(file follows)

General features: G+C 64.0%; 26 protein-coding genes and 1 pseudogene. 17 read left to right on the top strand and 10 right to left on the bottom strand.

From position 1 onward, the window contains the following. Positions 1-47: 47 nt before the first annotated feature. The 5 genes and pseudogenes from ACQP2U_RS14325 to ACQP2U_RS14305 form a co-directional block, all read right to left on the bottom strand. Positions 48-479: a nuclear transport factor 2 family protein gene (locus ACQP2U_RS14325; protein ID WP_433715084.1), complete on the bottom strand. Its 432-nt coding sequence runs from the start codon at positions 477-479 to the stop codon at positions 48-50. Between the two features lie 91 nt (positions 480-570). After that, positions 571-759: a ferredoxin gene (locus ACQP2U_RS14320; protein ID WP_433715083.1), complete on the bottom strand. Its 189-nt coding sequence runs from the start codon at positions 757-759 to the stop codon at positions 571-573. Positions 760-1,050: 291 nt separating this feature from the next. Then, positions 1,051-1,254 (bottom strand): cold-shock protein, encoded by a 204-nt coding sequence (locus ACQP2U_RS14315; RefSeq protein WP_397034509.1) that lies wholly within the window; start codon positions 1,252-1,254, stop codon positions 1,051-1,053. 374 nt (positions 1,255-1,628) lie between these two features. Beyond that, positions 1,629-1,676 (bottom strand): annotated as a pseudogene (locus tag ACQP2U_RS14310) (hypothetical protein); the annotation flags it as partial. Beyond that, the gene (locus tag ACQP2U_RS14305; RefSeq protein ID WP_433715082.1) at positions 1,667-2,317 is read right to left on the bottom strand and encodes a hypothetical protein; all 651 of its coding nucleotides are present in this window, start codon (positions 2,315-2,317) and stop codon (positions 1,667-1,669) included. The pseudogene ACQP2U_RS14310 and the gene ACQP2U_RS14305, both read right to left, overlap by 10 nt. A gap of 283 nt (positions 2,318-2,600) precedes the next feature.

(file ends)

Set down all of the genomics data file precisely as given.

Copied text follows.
General features: G+C 64.0%; 26 protein-coding genes and 1 pseudogene. 17 read left to right on the top strand and 10 right to left on the bottom strand.

From position 1 onward, the window contains the following. Positions 1-47: 47 nt before the first annotated feature. The 5 genes and pseudogenes from ACQP2U_RS14325 to ACQP2U_RS14305 form a co-directional block, all read right to left on the bottom strand. Positions 48-479: a nuclear transport factor 2 family protein gene (locus ACQP2U_RS14325; protein ID WP_433715084.1), complete on the bottom strand. Its 432-nt coding sequence runs from the start codon at positions 477-479 to the stop codon at positions 48-50. Between the two features lie 91 nt (positions 480-570). After that, positions 571-759: a ferredoxin gene (locus ACQP2U_RS14320; protein ID WP_433715083.1), complete on the bottom strand. Its 189-nt coding sequence runs from the start codon at positions 757-759 to the stop codon at positions 571-573. Positions 760-1,050: 291 nt separating this feature from the next. Then, positions 1,051-1,254 (bottom strand): cold-shock protein, encoded by a 204-nt coding sequence (locus ACQP2U_RS14315; RefSeq protein WP_397034509.1) that lies wholly within the window; start codon positions 1,252-1,254, stop codon positions 1,051-1,053. 374 nt (positions 1,255-1,628) lie between these two features. Beyond that, positions 1,629-1,676 (bottom strand): annotated as a pseudogene (locus tag ACQP2U_RS14310) (hypothetical protein); the annotation flags it as partial. Beyond that, the gene (locus tag ACQP2U_RS14305; RefSeq protein ID WP_433715082.1) at positions 1,667-2,317 is read right to left on the bottom strand and encodes a hypothetical protein; all 651 of its coding nucleotides are present in this window, start codon (positions 2,315-2,317) and stop codon (positions 1,667-1,669) included. The pseudogene ACQP2U_RS14310 and the gene ACQP2U_RS14305, both read right to left, overlap by 10 nt. A gap of 283 nt (positions 2,318-2,600) precedes the next feature.